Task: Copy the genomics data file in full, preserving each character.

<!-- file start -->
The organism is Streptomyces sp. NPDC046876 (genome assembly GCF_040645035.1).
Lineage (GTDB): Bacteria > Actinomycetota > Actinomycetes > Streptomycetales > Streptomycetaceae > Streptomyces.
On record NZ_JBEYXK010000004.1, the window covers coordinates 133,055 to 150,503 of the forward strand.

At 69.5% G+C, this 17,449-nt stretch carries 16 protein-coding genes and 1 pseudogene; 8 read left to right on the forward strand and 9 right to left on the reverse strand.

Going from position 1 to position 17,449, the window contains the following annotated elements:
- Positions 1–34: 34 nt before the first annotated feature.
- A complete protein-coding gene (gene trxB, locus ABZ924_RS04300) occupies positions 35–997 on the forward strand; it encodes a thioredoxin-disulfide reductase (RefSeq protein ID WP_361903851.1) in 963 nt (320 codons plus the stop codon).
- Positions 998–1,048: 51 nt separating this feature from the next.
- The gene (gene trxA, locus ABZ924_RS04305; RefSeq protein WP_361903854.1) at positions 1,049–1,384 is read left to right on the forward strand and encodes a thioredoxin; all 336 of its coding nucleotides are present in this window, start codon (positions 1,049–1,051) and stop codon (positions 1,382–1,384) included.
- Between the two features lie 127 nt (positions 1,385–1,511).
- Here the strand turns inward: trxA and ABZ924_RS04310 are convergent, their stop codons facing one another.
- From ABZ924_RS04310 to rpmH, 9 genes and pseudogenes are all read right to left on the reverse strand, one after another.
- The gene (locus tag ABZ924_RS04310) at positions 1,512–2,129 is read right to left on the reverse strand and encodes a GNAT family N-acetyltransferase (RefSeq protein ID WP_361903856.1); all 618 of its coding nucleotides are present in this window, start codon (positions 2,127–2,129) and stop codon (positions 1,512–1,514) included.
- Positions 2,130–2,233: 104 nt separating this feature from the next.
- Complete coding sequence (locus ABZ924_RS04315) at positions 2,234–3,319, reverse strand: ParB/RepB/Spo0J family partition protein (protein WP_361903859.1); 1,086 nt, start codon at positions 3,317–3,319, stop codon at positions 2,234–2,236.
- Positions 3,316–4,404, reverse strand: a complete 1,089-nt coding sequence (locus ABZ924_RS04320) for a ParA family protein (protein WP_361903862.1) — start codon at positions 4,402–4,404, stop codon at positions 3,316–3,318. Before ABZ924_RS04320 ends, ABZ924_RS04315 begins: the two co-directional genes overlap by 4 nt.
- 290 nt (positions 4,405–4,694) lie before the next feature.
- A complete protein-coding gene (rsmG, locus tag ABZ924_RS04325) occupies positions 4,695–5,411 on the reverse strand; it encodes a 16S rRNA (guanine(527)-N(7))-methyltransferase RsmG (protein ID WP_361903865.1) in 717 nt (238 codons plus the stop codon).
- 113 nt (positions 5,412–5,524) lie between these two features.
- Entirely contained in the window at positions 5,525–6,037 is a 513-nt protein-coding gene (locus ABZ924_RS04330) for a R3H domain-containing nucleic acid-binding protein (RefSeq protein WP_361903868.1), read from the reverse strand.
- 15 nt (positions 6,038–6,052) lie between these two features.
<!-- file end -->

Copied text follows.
The organism is Streptomyces sp. NPDC046876 (genome assembly GCF_040645035.1).
Lineage (GTDB): Bacteria > Actinomycetota > Actinomycetes > Streptomycetales > Streptomycetaceae > Streptomyces.
On record NZ_JBEYXK010000004.1, the window covers coordinates 133,055 to 150,503 of the forward strand.

At 69.5% G+C, this 17,449-nt stretch carries 16 protein-coding genes and 1 pseudogene; 8 read left to right on the forward strand and 9 right to left on the reverse strand.

Going from position 1 to position 17,449, the window contains the following annotated elements:
- Positions 1–34: 34 nt before the first annotated feature.
- A complete protein-coding gene (gene trxB, locus ABZ924_RS04300) occupies positions 35–997 on the forward strand; it encodes a thioredoxin-disulfide reductase (RefSeq protein ID WP_361903851.1) in 963 nt (320 codons plus the stop codon).
- Positions 998–1,048: 51 nt separating this feature from the next.
- The gene (gene trxA, locus ABZ924_RS04305; RefSeq protein WP_361903854.1) at positions 1,049–1,384 is read left to right on the forward strand and encodes a thioredoxin; all 336 of its coding nucleotides are present in this window, start codon (positions 1,049–1,051) and stop codon (positions 1,382–1,384) included.
- Between the two features lie 127 nt (positions 1,385–1,511).
- Here the strand turns inward: trxA and ABZ924_RS04310 are convergent, their stop codons facing one another.
- From ABZ924_RS04310 to rpmH, 9 genes and pseudogenes are all read right to left on the reverse strand, one after another.
- The gene (locus tag ABZ924_RS04310) at positions 1,512–2,129 is read right to left on the reverse strand and encodes a GNAT family N-acetyltransferase (RefSeq protein ID WP_361903856.1); all 618 of its coding nucleotides are present in this window, start codon (positions 2,127–2,129) and stop codon (positions 1,512–1,514) included.
- Positions 2,130–2,233: 104 nt separating this feature from the next.
- Complete coding sequence (locus ABZ924_RS04315) at positions 2,234–3,319, reverse strand: ParB/RepB/Spo0J family partition protein (protein WP_361903859.1); 1,086 nt, start codon at positions 3,317–3,319, stop codon at positions 2,234–2,236.
- Positions 3,316–4,404, reverse strand: a complete 1,089-nt coding sequence (locus ABZ924_RS04320) for a ParA family protein (protein WP_361903862.1) — start codon at positions 4,402–4,404, stop codon at positions 3,316–3,318. Before ABZ924_RS04320 ends, ABZ924_RS04315 begins: the two co-directional genes overlap by 4 nt.
- 290 nt (positions 4,405–4,694) lie before the next feature.
- A complete protein-coding gene (rsmG, locus tag ABZ924_RS04325) occupies positions 4,695–5,411 on the reverse strand; it encodes a 16S rRNA (guanine(527)-N(7))-methyltransferase RsmG (protein ID WP_361903865.1) in 717 nt (238 codons plus the stop codon).
- 113 nt (positions 5,412–5,524) lie between these two features.
- Entirely contained in the window at positions 5,525–6,037 is a 513-nt protein-coding gene (locus ABZ924_RS04330) for a R3H domain-containing nucleic acid-binding protein (RefSeq protein WP_361903868.1), read from the reverse strand.
- 15 nt (positions 6,038–6,052) lie between these two features.